Civil society organizations and international organizations urge members of Parliament to change certain provisions of a draft law that threaten whistleblowers. The third sector believes that the Verkhovna Rada Committee for Anti-Corruption Policy should recommend the Parliament to change part 4 of Article 53-1 of the presidential draft law No. 1010 “On Amendments to the Law of Ukraine ‘On Corruption Prevention’ Concerning Corruption Whistleblowers.” 

The current version of the draft law does not protect whistleblowers who report corruption through media or other external channels from criminal prosecution when the information has the status of state secret at the same time.

This means, for instance, that a person who publishes secret information on tenders in the Ministry of Defense, which may attest to embezzlement, will be brought to criminal liability.

Part 4 of Article 53-1 of draft law No. 1010 “On amendments to the Law of Ukraine ‘On Corruption Prevention’ Concerning Corruption Whistleblowers’ violates the freedom of information principle and contradicts Article 10 of the European Convention on Protection of Human Rights and Fundamental Freedoms.”

One precedent was the decision of the European Court of Human Rights in the case Bucur and Toma v. Romania, where the court established that criminal liability for publication of information needed by the society violates Article 10 of the European Convention.

The current version of the draft law does not protect whistleblowers who report corruption through media or other external channels from criminal prosecution when the information has the status of state secret at the same time.

This provision of the draft law does not guarantee the right to publish information on corruption through media or other external channels if such information is considered state secret.

However, international law standards and national laws (Articles 29, 30 of the Law of Ukraine “On Information” and Article 11 of the Law of Ukraine “On Access to Public Information”) say that such information can be communicated given its social importance, and the individual disclosing this information is relieved of liability for disclosing it if the court establishes that it is socially important information. Thus, the provision of the aforementioned draft law creates a legislative collision.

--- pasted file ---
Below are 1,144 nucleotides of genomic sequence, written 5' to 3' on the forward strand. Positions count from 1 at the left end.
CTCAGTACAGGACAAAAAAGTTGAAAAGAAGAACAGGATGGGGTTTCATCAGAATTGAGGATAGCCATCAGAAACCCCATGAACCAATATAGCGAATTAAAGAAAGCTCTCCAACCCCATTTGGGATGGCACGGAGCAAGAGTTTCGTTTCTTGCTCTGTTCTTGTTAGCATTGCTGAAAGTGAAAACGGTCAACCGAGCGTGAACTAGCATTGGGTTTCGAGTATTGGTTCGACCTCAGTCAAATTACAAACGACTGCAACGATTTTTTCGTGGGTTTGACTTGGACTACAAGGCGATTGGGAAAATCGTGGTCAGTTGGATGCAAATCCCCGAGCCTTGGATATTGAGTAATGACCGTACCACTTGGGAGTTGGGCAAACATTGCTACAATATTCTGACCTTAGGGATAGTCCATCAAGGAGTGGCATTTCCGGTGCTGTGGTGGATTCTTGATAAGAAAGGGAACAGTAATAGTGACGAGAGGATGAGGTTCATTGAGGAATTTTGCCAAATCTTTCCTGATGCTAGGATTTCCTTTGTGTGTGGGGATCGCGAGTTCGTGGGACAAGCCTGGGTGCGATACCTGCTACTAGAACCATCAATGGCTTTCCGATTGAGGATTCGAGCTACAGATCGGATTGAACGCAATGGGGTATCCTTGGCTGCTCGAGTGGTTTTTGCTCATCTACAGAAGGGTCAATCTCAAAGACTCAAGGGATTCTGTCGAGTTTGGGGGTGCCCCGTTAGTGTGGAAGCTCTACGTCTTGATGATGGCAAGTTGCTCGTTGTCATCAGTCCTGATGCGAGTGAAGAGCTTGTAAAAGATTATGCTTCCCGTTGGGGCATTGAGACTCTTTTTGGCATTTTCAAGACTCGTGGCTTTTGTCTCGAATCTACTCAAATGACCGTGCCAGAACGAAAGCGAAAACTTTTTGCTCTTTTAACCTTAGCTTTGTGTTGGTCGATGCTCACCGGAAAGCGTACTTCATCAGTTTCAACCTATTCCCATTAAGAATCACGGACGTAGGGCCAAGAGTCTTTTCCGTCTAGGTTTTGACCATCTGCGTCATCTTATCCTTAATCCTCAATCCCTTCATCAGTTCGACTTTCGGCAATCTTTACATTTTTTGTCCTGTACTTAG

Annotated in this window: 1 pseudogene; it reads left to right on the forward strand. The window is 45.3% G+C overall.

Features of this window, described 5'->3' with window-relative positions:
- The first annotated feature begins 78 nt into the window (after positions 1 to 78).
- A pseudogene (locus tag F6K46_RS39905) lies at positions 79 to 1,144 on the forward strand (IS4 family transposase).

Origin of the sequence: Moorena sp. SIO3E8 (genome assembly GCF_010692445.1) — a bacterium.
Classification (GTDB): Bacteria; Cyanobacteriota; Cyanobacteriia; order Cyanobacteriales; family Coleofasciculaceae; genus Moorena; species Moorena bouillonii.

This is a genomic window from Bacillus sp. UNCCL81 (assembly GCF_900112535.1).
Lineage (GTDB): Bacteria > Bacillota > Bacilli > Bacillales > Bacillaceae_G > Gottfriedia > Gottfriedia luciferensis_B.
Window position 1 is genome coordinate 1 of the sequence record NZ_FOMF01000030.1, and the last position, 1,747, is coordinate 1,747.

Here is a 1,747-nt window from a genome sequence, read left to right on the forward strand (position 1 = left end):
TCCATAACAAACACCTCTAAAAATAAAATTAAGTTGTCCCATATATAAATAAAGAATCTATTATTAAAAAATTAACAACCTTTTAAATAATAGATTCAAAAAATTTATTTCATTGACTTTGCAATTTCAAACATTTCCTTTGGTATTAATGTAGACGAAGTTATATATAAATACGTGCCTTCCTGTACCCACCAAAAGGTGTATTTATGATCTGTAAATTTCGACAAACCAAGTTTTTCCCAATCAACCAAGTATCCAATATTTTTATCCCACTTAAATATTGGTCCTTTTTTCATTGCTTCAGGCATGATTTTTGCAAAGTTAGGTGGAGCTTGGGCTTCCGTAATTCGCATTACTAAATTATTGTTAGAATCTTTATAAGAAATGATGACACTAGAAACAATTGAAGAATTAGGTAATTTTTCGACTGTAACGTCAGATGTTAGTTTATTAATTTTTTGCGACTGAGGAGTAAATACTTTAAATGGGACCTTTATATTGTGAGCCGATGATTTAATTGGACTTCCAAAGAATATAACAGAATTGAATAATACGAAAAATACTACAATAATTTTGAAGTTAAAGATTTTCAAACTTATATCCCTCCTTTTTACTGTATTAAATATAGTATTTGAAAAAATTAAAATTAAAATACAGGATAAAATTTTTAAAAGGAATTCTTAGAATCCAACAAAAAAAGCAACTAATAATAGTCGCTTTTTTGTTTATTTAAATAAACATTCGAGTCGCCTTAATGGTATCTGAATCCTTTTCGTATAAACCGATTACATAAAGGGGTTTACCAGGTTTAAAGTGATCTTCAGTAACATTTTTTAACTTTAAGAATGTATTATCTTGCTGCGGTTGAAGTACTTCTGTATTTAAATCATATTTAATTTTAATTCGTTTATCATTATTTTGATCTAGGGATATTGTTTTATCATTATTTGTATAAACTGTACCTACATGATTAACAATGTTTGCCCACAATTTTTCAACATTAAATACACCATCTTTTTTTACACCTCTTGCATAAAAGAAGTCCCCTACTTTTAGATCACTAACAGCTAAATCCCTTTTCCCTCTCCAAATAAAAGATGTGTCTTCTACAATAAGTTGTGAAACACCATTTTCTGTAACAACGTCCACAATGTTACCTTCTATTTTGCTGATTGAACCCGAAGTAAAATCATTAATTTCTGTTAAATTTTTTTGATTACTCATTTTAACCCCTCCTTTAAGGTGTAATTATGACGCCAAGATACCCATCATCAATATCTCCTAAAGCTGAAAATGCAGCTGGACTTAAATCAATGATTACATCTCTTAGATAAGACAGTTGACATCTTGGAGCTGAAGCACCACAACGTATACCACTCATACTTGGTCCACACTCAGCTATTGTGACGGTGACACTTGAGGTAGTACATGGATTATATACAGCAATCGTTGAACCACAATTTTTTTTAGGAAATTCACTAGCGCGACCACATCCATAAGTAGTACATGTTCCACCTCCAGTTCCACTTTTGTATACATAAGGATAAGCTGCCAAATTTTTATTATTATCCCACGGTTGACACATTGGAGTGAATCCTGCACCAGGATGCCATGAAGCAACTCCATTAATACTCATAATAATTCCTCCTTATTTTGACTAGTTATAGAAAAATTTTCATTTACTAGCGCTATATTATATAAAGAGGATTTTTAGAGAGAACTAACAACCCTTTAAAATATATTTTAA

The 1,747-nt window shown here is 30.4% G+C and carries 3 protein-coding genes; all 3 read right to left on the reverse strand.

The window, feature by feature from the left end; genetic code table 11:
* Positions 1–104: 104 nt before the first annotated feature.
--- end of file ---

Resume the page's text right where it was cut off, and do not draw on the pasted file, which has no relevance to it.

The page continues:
Civil society and experts call on the committee to improve upon the draft law amending part 4 of Article 53-1 in accordance with the international and national standards. In particular, the following provision should be added: “The procedure for reporting information labeled state secret is established by Art. 11 of the Law of Ukraine ‘On Access to Public Information,’ Arts. 29 and part 1 of Art. 30 of the Law of Ukraine ‘On Information.’”

 

Signed by:

  1. NGO Blueprint for Free Speech
  2. Transparency International Ukraine
  3. Center of Policy and Legal Reform
  4. Institute of Mass Information.
  5. Ukrainian Institute of Human Rights
  6. Trudovi Initsiatyvy (“Labor Initiatives”) CSO
  7. Institute of Legislative Ideas
  8. NGO Anti-Corruption Research and Education Centre (ACREC)

International law standards and national laws (Articles 29, 30 of the Law of Ukraine “On Information” and Article 11 of the Law of Ukraine “On Access to Public Information”) say that such information can be communicated given its social importance, and the individual disclosing this information is relieved of liability for disclosing it if the court establishes that it is socially important information. Thus, the provision of the aforementioned draft law creates a legislative collision.